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Asian Cuisine

  • Szechuan Cuisine

    Szechuan Cuisine

    The cuisine of the Western region of China is well-known for its spiciness, but many Western palates overlook the complex interplay of savory, sour, hot and sweet flavors that underlie the fiery spice of the Szechuan pepper and other spices that give the Szechuan cuisine its characteristic burn. For decades, most of the world was familiar mainly with Cantonese cuisine, and thought of it as ‘Chinese cuisine’. In reality, though, China is an enormous country that encompasses nearly every kind of climate imaginable. The amazing variety of foods, spices and climates have led to many distinct styles of Chinese cuisine. Szechuan cuisine, originating in a steamy, sub-tropical climate, includes smoked, pickled and spiced foods, as well as foods spiced with a heavy hand for both preservation…

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  • Japanese Cooking: Going Beyond Sushi

    Japanese Cooking: Going Beyond Sushi

    In general, the Japanese people are very healthy and live longer than any other culture in the world. Why is this? Many people attribute it to the way they eat. But if you think that all Japanese people eat is sushi you couldn’t be more wrong. Japanese home cooking is simple, healthy, and delicious. While some of the ingredients may seem exotic and intimidating, rest assured that anyone can cook wonderful delicious Japanese meals with ease. Sushi is the most popular type of Japanese food, enjoyed throughout the world. You may notice that sushi is quite filling, and you typically eat much less than you would a more Western style meal, such as a hamburger. What is it about sushi that makes it so filling and satisfying? The answer could be rice. Rice is definitely a staple of any…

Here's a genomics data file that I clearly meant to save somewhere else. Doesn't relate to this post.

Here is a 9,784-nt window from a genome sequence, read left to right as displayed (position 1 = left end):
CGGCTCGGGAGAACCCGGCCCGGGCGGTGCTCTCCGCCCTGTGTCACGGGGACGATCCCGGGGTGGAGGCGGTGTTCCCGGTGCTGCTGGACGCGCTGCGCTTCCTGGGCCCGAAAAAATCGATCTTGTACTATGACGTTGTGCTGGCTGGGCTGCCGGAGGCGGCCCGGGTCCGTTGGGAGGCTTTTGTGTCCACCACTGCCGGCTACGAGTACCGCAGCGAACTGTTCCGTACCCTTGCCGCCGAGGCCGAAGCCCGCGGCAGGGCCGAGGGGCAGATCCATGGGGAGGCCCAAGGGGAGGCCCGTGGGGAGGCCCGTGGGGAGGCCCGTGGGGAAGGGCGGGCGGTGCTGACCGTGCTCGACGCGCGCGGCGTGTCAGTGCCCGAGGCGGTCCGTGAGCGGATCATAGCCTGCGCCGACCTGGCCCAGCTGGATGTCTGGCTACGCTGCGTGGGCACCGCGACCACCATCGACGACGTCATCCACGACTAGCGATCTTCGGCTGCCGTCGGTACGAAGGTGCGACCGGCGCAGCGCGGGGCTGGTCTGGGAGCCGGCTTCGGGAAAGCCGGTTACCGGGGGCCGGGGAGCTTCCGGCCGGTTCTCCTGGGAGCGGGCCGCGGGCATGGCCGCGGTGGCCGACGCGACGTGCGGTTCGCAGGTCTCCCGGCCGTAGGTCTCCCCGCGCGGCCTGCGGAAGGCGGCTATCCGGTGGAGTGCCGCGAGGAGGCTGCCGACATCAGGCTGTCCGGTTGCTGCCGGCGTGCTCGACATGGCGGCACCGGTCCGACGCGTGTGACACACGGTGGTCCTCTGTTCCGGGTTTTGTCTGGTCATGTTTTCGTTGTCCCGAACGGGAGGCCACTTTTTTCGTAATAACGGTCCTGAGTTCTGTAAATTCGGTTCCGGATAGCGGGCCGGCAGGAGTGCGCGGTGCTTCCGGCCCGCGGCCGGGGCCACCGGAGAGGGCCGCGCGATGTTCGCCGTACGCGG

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  • Some Different Ideas for Cooking Rice

    Some Different Ideas for Cooking Rice

    Rice needs to be thoroughly washed. A good way to do this is to put it into a colander, in a deep pan of water. Rub the rice well with the hands, lifting the colander in and out the water, and changing the water until it is clear; then drain. In this way the grit is deposited in the water, and the rice left thoroughly clean. The best method of cooking rice is by steaming it. If boiled in much water, it loses a portion of its already small percentage of nitrogenous elements. It requires much less time for cooking than any of the other grains. Like all the dried grains and seeds, rice swells in cooking to several times its original bulk. When cooked, each grain of rice should be separate and distinct, yet perfectly tender. Steamed rice Soak a cup of rice in one and a fourth cups of water…

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